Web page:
Thursday, November 16, 2006

FFXII: Licenses, cont.

I may, on a whim, purchase a motorcycle, speedboat, or even an 18-wheel cargo truck. Perhaps, even, a de-commissioned Sherman tank. I may purchase each of these things, but I will not have the license to operate any of them. Such is the catch in FFXII's License System.

The License Board starts whole and empty for each character. It's split into two main areas, abilities and weapons. Each grid space costs LP to unlock and the catch is two-fold. I may spend points to unlock the first level of white magic, but my characters must then go out and purchase that white magic with cash money! In turn, I may come across a vendor who sells fifth level black magic, but I can't use it until I find and unlock the corresponding license!

It's this way for magic, skills, and accessories. Swords, daggers, maces, bows, spears, armor... it goes and goes. Thankfully there are licenses that are instantly accessible (and most valuable) without needing to purchase anything but the license itself. Like +HP, +defense, speed bonuses, stuff like that. And there is a lot of stuff like that.

Since I am a weapon happy gamer, early in the game I spent LP heartily on weapons licenses. But it became crushingly clear to me that many of these groovy weapons were nowhere to be found-- and I realized would not be for who knows how long. Again that license catch-- you need both components to make it work. I have licenses for weapons and armor I haven't even seen offered, let alone will be able to afford when they are.

But I've fallen into a steady groove. Lots of combat got me lots of LP, and my characters are developing nicely:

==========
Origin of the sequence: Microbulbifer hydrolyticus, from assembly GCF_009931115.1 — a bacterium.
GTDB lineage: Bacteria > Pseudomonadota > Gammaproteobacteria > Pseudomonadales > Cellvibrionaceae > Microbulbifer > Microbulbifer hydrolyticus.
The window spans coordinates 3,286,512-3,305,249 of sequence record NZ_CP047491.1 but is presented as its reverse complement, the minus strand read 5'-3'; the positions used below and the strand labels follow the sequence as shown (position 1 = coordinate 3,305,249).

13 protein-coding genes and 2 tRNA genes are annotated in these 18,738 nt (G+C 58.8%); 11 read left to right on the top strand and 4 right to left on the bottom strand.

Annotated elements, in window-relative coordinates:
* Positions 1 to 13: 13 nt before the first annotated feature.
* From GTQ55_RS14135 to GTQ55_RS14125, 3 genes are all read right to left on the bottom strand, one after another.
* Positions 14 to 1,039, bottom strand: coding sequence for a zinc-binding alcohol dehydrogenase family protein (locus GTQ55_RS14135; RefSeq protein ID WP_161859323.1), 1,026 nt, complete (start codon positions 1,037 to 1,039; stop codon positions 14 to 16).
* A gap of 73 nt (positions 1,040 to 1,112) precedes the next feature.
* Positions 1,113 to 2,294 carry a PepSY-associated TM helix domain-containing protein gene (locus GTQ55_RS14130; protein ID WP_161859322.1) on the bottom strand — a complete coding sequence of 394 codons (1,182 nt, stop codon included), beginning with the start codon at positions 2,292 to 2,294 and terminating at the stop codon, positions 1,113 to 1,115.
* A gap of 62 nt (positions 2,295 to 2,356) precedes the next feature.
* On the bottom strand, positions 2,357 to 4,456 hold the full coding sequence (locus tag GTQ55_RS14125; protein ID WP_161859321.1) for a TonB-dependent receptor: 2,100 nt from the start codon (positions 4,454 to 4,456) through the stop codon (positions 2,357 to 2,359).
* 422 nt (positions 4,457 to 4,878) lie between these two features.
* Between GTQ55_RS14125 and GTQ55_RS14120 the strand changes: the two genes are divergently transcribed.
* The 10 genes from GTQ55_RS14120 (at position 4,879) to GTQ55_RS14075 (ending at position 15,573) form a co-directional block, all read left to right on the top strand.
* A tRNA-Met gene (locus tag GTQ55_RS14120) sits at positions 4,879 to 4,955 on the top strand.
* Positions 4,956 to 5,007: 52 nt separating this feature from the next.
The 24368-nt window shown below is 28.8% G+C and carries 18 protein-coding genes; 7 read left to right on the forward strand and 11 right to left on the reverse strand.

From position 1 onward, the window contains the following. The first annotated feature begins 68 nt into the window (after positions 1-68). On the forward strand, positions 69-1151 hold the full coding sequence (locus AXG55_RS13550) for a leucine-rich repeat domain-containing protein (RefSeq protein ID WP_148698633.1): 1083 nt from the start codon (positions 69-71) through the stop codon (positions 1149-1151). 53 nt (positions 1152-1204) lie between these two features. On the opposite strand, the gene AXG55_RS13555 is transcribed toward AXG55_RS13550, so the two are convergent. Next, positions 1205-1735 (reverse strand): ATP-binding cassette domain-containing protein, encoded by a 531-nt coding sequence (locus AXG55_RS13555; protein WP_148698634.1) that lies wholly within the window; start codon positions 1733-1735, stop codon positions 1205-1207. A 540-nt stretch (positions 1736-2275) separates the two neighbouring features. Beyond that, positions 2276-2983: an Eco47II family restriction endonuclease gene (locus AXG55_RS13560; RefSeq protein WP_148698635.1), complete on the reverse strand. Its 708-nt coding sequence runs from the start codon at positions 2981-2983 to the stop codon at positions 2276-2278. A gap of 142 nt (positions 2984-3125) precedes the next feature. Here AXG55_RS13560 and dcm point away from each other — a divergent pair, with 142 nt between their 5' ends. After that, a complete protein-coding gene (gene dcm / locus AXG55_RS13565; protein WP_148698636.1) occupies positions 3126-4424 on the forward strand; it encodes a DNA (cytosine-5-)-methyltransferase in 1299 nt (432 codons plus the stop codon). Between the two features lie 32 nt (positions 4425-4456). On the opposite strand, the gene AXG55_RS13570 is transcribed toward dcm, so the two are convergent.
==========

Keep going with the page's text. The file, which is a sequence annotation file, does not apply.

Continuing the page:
Vaan: As the lead, he's pretty well balanced. But I'm specializing him in one handed swords, fighting attributes, and the appropriate armor classes.
Basch: The Brawler. Weapons, heavy armor, and all out strength. I've moved him past swords into hammers and spears, and he is getting lethal.
Fran: I've got Fran as an archer and two-handed swordsman (for the super cool and lethal Katana class weapons). I'm also giving her the Quickening super moves along with Vaan. Since Quickenings cost MP, and Fran rarely casts spells, she's always at full MP and ready to unleash a Quickening in emergencies.
Ashe: The game clearly wants Lady Ashe to be a white mage, but I've geared her more towards fighting. But I've also kept up her white mage licenses while buffing her out, so I've got me a great paladin class character. Like Vann I'll have her specialize in swords, a good tactic I think because she can always take his hand-me-downs. Otherwise she's at the ready with healing, status cures, and resurrect spells.
Penello: When Penello finally joined the party, she came with a wealth of LP and I had learned from my early errors in spending. Instantly she got a bevvy of buff licenses and became a jack of all trades. Like Ashe she fights and heals and is great in a support role, tho can wield a mean pole and has plenty of damage attributes to back it up.
Balthier: My power mage. He doesn't just get some magic, he gets all magic. Old school gamers can agree with me on an RPG staple. Mages by nature are initially weak characters that need constant supervision and protection for at least half the game. But stick with them and see the blossoming of a spellcasting juggernaught by the 3rd quarter who's power will be near unrivaled.

The images here are pictures I took of my actual game in progress. On the license board close up, you'll see how some squares have numbers, that's what I can spend on. The others are filled in, that's what I've gotten so far. Empty squares aren't revealed until you buy the square adjacent to it... The second screen shows how my characters are progressing on each of their own boards. As you'll notice I've accumulated quite a bit of LP after my latest trek, so it's time to buy more licenses! Ah, good times, good times.

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